Happy Earth Day, everyone! In honor of the occasion, The Smithsonian Conservation Biology Institute and National Zoo has launched its Endangered Song Project.
Today, only 400 Sumatran tigers remain in the wild. The International Union for Conservation of Nature has placed the species on a “critically endangered” list. The tigers are protected by Indonesian laws, which include provisions for jail time and fines. But, according to World Wildlife Fund, “despite increased efforts in tiger conservation—including law enforcement and antipoaching capacity—a substantial market remains in Sumatra and the rest of Asia for tiger parts and products. Sumatran tigers are losing their habitat and prey fast, and poaching shows no sign of decline.”
Smithsonian is partnering with Portugal. The Man, an indie rock band from Alaska, in a campaign to help protect this species from extinction.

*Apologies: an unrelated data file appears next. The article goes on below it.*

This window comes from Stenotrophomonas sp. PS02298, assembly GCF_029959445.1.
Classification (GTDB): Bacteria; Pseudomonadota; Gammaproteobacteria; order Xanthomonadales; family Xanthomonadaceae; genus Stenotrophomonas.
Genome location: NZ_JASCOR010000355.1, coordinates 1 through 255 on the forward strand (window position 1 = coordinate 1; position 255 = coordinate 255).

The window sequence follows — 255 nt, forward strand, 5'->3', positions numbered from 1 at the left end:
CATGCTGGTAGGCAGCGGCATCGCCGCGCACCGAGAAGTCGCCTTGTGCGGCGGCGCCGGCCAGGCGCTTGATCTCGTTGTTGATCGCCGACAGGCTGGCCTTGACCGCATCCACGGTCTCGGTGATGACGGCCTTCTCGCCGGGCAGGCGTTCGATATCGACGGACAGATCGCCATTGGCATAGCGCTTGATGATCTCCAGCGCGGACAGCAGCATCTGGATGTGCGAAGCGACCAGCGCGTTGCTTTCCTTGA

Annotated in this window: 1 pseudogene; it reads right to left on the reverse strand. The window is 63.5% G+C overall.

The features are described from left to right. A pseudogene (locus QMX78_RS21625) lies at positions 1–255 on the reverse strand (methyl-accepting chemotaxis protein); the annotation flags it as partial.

According to WUSA9, 400 custom polycarbonate records have been made to release the song “Sumatran Tiger.” These 400 copies, which represent the 400 tigers, will only last for a number of plays — they need to be digitized and shared on social media with #EndangeredSong, or else the song will go extinct. Who’s getting these copies? Music artists, bloggers, wildlife conservationists, etc. And the digital versions have already begun to appear:
Here’s what you can do:
3. Check out this video to learn more, and start sharing!